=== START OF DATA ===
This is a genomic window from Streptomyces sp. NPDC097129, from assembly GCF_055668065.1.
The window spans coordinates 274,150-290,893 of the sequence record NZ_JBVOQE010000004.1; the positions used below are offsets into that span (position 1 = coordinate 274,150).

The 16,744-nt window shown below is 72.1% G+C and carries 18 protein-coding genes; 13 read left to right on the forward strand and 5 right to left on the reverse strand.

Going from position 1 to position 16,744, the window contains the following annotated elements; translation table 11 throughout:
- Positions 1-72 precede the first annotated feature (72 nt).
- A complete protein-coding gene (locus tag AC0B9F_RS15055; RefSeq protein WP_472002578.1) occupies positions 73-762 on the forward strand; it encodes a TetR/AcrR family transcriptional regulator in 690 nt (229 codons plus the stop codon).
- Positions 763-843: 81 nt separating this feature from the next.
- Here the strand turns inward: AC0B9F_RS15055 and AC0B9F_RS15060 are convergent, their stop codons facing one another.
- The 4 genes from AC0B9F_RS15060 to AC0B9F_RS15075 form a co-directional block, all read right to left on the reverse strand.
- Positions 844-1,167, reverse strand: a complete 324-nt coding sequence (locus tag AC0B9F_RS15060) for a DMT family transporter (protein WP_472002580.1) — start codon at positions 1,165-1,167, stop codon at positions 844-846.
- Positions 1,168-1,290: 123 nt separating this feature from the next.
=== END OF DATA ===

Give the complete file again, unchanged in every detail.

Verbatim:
This is a genomic window from Streptomyces sp. NPDC097129, from assembly GCF_055668065.1.
The window spans coordinates 274,150-290,893 of the sequence record NZ_JBVOQE010000004.1; the positions used below are offsets into that span (position 1 = coordinate 274,150).

The 16,744-nt window shown below is 72.1% G+C and carries 18 protein-coding genes; 13 read left to right on the forward strand and 5 right to left on the reverse strand.

Going from position 1 to position 16,744, the window contains the following annotated elements; translation table 11 throughout:
- Positions 1-72 precede the first annotated feature (72 nt).
- A complete protein-coding gene (locus tag AC0B9F_RS15055; RefSeq protein WP_472002578.1) occupies positions 73-762 on the forward strand; it encodes a TetR/AcrR family transcriptional regulator in 690 nt (229 codons plus the stop codon).
- Positions 763-843: 81 nt separating this feature from the next.
- Here the strand turns inward: AC0B9F_RS15055 and AC0B9F_RS15060 are convergent, their stop codons facing one another.
- The 4 genes from AC0B9F_RS15060 to AC0B9F_RS15075 form a co-directional block, all read right to left on the reverse strand.
- Positions 844-1,167, reverse strand: a complete 324-nt coding sequence (locus tag AC0B9F_RS15060) for a DMT family transporter (protein WP_472002580.1) — start codon at positions 1,165-1,167, stop codon at positions 844-846.
- Positions 1,168-1,290: 123 nt separating this feature from the next.